One of the highlights of the immersive experience produced by the he Khaleeji artist collective GCC is palace designer and architect Xavier Cartron talking about the way architecture and the built environment is a manifestation of direct impact on culture (March 21). Plus, you can get some cooking tips from celebrity wedding singer and TV chef Suliman Al Qassar via a live cooking demonstration (March 21). Fair-goers can also attend a lifestyle segment with Sarah Abu Abdullah for her predictions of the present or sit in for an educative lesson on the environment with Dr Sarah Al Ateeqi, the Operation Director of Alshaheed Park Museums (March 22). Additionally, Mohammad Dashti is hosting a beauty segment for perfecting make-up, and you can watch YouTube star Mohammad Diego transform someone from drab to fab (March 24). What’s more, The Ministry of Happiness is leading a Wellbeing segment, while Reiki healer Anfal Al Qaisi is hosting a Holistic Body Works segment (March 25).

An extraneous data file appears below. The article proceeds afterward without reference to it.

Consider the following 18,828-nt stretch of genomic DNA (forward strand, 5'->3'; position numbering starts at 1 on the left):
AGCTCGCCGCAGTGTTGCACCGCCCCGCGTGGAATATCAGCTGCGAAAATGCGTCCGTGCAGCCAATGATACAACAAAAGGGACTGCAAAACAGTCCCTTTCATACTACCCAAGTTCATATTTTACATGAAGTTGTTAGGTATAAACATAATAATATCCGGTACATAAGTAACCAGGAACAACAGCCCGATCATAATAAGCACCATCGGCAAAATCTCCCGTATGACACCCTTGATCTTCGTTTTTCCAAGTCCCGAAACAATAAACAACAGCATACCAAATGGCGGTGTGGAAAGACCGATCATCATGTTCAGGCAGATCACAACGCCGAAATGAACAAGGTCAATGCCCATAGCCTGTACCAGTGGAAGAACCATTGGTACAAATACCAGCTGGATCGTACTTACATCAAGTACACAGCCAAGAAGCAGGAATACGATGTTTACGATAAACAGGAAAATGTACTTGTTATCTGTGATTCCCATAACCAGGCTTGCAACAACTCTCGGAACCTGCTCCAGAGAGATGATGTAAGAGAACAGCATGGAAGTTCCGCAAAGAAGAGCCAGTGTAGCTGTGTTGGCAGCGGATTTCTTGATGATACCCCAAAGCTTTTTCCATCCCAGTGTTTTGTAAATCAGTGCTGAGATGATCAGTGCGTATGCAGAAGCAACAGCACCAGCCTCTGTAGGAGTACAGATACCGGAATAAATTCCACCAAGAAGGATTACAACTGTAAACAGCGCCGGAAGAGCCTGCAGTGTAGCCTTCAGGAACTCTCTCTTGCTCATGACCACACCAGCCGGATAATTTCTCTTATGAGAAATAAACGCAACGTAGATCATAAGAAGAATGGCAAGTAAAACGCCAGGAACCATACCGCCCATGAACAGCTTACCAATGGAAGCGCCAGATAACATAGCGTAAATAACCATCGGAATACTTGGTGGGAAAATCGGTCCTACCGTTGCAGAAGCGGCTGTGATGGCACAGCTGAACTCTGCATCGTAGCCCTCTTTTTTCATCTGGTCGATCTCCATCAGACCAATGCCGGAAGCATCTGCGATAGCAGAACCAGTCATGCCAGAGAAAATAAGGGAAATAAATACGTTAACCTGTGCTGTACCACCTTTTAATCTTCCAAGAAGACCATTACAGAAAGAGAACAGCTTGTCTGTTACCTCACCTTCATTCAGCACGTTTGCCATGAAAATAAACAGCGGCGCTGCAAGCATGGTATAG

'Good Morning GCC,' 2017. Courtesy of the artists
'Good Morning GCC,' 2017. Courtesy of the artists
Portrait of GCC, 2017. Courtesy of the artists
The Sheikhal Manal Little Artists Program
Perhaps the best way to peak your children’s curiosity is by getting them to join a special tailor-made discovery tour. These tours are designed to enable young ones to discover key pieces around the fair. The works become so much more interesting with thematic activity maps and the guides’ storytelling skills.
Additionally, ‘Healing Garden’ is an interactive installation by Japanese-Australian artist Hiromi Tango that invites children to participate in creating a nurturing environment based on local plants and flowers. With the date palm as the focal point of the garden, ‘Healing Garden’ explores the many ways that local plants and flowers can contribute to wellbeing. The workshops and immersive installation will provide hands-on opportunities for children to create and explore the space that is energised through the interplay of light, colours, textures and shapes.
Hiromi Tango, "Fluorescence" installation, 2015. Courtesy of the artist and Sullivan+Strumpf, Sydney.
Hiromi Tango, Hiromi Hotel, "Peformance" installation, 2017. Photography Sarah Malone. Courtesy of the artist and Sullivan+Strumpf, Sydney
Hiromi Tango, "Imaginarium" at Singapore Art Museum, 2017. Courtesy the artist and Sullivan+Strumpf, Sydney
You can purchase one or three day tickets via www.artdubai.ae. The Ladies Day Preview on March 21 allows women to enter for free (1 p.m. till 4 p.m.)